Regulator unveils plans to ‘supercharge’ rollout of full fibre broadband
Ofcom plans to overhaul regulation of BT’s Openreach to support competitive investment in fibre networks, with changes coming in between 2021 and 2026.
Jonathan Oxley, Ofcom interim chief executive, said: “These plans will help fuel a full-fibre future for the whole country. We’re removing the remaining roadblocks to investment and supporting competition, so companies can build the networks that will drive the UK into the digital fast lane.
“Full-fibre broadband is much faster and more reliable. It’s vital that people and businesses everywhere – whether in rural areas, smaller towns or cities – can enjoy these benefits. So we’re making sure companies have the right incentives to accelerate full fibre to every part of the UK.”
During the election campaign, Boris Johnson pledged to roll out fibre broadband across the UK within five years.
Under the proposals, Openreach will have to cap wholesale prices in line with inflation for rival companies using its network and it will have to support investment in rural areas where there’s little chance of multiple networks being built.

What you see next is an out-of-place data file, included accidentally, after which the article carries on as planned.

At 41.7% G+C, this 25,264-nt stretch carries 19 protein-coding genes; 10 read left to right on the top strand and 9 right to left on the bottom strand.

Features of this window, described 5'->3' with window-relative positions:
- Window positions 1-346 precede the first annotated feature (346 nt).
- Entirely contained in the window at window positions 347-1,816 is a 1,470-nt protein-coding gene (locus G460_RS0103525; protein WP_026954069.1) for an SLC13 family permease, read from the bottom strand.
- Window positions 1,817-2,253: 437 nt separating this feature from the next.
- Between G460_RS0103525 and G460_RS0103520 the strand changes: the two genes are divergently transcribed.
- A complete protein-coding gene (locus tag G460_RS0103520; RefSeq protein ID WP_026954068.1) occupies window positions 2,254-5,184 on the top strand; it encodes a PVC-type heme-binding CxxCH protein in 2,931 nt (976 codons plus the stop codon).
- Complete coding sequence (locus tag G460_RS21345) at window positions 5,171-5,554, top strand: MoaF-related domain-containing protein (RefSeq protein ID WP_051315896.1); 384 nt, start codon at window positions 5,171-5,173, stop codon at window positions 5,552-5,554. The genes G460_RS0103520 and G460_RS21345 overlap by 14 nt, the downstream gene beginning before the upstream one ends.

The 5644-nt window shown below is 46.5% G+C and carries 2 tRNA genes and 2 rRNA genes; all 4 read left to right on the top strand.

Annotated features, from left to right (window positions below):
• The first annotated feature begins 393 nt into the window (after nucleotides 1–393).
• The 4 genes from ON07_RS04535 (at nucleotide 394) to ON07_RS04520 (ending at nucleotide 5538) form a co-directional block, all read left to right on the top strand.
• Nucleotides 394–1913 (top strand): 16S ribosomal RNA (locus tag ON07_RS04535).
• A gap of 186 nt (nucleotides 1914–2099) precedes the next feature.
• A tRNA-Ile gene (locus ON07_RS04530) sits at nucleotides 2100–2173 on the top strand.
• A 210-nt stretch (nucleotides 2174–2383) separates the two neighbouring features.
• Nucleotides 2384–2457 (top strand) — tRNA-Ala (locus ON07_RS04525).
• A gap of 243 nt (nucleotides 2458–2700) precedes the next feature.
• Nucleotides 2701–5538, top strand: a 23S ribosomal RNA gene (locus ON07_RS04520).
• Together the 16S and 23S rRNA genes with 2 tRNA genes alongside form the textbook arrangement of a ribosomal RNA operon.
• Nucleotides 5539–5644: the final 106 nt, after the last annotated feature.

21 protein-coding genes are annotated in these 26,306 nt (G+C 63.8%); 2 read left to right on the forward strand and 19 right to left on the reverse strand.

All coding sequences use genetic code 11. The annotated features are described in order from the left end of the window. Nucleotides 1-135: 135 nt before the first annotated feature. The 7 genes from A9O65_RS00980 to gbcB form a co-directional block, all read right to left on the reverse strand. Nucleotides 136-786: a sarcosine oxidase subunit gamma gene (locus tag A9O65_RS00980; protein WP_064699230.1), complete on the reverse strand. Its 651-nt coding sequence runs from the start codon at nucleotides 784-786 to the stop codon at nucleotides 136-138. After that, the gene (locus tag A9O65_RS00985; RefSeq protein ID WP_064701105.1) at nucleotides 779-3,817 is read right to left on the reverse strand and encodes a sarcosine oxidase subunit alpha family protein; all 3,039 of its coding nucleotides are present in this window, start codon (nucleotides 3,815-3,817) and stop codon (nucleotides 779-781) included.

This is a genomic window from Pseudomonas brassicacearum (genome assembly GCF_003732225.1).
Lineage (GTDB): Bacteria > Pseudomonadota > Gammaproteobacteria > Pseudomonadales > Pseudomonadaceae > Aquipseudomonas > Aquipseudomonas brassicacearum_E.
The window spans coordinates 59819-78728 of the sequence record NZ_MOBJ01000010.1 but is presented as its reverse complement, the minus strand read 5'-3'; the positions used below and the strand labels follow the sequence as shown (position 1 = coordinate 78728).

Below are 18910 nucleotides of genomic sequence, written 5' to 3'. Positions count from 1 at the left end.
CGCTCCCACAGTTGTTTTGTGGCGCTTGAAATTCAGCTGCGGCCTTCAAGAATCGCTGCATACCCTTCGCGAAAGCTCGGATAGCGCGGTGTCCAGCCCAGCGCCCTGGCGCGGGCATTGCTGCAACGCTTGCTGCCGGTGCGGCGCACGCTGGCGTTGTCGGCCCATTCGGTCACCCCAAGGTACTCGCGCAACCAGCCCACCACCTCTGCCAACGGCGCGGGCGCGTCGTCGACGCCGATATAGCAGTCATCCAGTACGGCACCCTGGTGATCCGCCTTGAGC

Openreach will also have to retire its ageing copper wires so that it’s not covering the costs of two parallel networks – copper and fibre.
BT said it welcomed the direction of Ofcom’s consultation on its approach to regulation.
Philip Jansen, chief executive, BT Group said: “We are already well on track to hit our target of building full fibre to four million premises by March 2021. We welcome the direction of today’s consultation from Ofcom, which is a significant step forward towards a widely shared ambition to fibre up the whole of the UK.
“We were also really encouraged by the new Government’s £5bn commitment to facilitate the build of gigabit-capable networks to the hardest to reach parts of the country.”
‘Good news for consumers’
Richard Neudegg, head of regulation at uSwitch.com, said: “Ofcom is being strongly pushed by the government and European code rules to provide companies with the incentives they say they need to lay more full fibre broadband cables.
“On the face of it, this is good news for consumers, with many of us still suffering with sub-par broadband. However, where Ofcom is proposing to allow higher wholesale prices, these inevitably get passed on to consumers – so it is important that services consumers are actually receiving, improve markedly too, both in terms of speed and reliability.
“It’s encouraging to see that the regulator recognises the need to support and drive investment in rural areas. If speeds are only improving in the major cities that are already enjoying faster connectivity, it will only serve to worsen the country’s widening digital divide.
“Ultimately any pledge to supercharge investment in fibre broadband will only be effective if people are given genuine choice underpinned by functioning competition between providers.”